If modifications to a resource are made outside the workbench, users should be prompted to either override the changes made outside the workbench or back out of the Save operation when the save action is invoked in the editor.
Open your editor on a file and make a change. Next, modify the file outside Eclipse. Finally, switch back to Eclipse and attempt to save the file. Show that you are prompted to override the external changes or to cancel the save operation. If you implement your editor using the editor framework described in this chapter, the framework should automatically enforce this guideline.
8.7.6. Registering editor menus (RFRS 18.104.22.168)
User Interface Guideline #6.14 is a best practice that states:
Register with the platform all context menus in the editor. In the platform, the menu and toolbar for an editor are automatically extended by the platform. By contrast, context menu extension is supported in collaboration between the editor and the platform. To achieve this collaboration, an editor must register each context menu it contains with the platform.
To pass this test, show that your editor's context menus have been registered with the platform. If they are properly registered, you should see the system contributing appropriate context menu items. See Section 8.5.1, Context menu, on page 354 for more about context menus.
8.7.7. Editor action filters (RFRS 22.214.171.124)
User Interface Guideline #6.15 is a best practice that states:
Implement an action filter for each object type in the editor. An action filter makes it easier for one plug-in to add an action to objects in an editor defined by another plug-in.
For this test, show that menu action filtering is in effect for the objects edited by your editor. See Section 6.3.2, Action filtering and enablement, on page 227 for more about using action filters and Section 126.96.36.199, Creating the context menu, on page 356 for more about building context menus that can be extended by other plug-ins.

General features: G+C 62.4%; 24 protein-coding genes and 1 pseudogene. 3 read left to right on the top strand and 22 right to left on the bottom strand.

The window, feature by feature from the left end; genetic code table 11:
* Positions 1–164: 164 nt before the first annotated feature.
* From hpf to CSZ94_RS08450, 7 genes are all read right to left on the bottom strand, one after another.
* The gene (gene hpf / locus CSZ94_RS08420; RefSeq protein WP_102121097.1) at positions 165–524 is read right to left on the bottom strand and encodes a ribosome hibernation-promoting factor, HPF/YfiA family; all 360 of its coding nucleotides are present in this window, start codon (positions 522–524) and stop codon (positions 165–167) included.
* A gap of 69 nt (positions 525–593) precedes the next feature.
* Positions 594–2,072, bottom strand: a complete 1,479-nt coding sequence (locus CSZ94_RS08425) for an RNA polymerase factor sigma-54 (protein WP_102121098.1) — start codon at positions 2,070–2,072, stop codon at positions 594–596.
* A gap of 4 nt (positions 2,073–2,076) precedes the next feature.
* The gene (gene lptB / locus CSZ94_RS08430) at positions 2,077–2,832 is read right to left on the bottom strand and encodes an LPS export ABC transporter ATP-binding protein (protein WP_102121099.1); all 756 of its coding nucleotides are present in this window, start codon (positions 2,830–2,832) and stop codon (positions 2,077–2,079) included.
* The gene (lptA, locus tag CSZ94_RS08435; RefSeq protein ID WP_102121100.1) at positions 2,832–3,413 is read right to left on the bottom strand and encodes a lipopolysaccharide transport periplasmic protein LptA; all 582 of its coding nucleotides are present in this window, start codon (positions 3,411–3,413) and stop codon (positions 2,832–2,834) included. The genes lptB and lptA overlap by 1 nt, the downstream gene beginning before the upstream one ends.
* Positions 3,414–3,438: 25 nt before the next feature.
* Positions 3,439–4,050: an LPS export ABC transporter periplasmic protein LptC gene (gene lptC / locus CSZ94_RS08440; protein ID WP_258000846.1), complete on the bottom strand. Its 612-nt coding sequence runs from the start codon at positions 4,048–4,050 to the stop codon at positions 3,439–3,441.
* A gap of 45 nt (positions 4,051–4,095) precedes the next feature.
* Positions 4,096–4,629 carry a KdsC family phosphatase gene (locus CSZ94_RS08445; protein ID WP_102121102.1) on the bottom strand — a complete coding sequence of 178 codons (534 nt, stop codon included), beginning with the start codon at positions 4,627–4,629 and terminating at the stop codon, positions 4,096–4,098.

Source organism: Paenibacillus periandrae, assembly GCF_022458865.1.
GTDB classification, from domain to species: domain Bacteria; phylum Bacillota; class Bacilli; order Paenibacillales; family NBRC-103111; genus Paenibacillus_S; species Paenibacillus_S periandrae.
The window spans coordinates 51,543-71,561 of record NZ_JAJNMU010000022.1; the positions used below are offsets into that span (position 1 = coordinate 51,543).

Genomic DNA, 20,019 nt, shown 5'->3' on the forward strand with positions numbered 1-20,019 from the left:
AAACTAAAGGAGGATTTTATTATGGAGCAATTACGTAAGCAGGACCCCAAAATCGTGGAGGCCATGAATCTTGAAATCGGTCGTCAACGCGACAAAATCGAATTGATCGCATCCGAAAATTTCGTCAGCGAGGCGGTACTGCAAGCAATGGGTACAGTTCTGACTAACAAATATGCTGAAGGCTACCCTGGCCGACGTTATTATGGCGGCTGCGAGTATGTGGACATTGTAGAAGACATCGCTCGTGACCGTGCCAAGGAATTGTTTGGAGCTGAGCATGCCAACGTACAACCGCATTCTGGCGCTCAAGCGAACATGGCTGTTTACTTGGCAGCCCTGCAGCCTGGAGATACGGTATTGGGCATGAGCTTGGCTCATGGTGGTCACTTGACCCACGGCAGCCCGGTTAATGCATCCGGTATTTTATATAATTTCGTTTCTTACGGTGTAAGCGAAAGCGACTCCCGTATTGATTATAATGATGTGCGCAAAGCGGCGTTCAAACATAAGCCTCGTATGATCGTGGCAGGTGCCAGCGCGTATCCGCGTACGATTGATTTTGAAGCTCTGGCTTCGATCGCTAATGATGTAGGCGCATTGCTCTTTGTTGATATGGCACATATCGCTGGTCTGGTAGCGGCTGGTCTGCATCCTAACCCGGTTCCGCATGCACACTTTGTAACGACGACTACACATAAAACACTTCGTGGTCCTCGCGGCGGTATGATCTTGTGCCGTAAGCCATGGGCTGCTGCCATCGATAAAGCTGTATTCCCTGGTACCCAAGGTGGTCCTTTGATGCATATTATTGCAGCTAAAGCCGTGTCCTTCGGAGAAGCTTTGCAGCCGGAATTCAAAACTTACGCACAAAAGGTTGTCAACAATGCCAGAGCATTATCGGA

8.7.8. Unsaved editor modifications (RFRS 188.8.131.52)
User Interface Guideline #6.17 is a best practice that states:
If the input to an editor is deleted and the editor contains changes, the editor should give the user a chance to save the changes to another location, and then close.
Start by opening your editor on a file and then making a change. Next, select the file in the Navigator view and delete it. Show that a warning message is displayed, informing the user that the editor contains unsaved changes. To pass the best practice component of this guideline, the user should be given the option to save the file to another location. If you implement your editor using the editor framework described in this chapter, the framework should automatically enforce this guideline.
8.7.9. Prefix dirty resources (RFRS 184.108.40.206)
User Interface Guideline #6.18 is a best practice that states:
If a resource is dirty, prefix the resource name presented in the editor tab with an asterisk.
This is essentially a subset of Guideline #14. Edit a file with your editor and show that the filename is prefixed with an asterisk. If you implement your editor using the editor framework described in this chapter, the framework should automatically enforce this guideline.
8.7.10. Editor outline view (RFRS 220.127.116.11)
User Interface Guideline #6.20 is a best practice that states:
If the data within an editor is too extensive to see on a single screen, and will yield a structured outline, the editor should provide an outline model to the Outline view. In Eclipse, there is a special relationship between each editor and the Outline view. When an editor is opened, the Outline view will connect to the editor and ask it for an outline model. If the editor answers with an outline model, that model will be displayed in the Outline view whenever the editor is active. The outline is used to navigate through the edit data, or interact with the edit data at a higher level of abstraction.
For this test, open your editor and show that it updates the contents of the Outline view and allows the data's structure to be navigated. If a different instance of your editor is selected, show that the Outline view's contents change appropriately. See Section 8.4, Editor Lifecycle, on page 350 for information about linking an editor to the Outline view.
8.7.11. Synchronize with outline view (RFRS 18.104.22.168)
User Interface Guideline #6.21 is a best practice that states:
Notification about location between an editor and the Outline view should be two-way. Context menus should be available in the Outline view as appropriate.
Select an item in the Outline view and show that it selects the corresponding item in the editor. Next, select an item in the editor and show that it selects the corresponding item in the Outline view.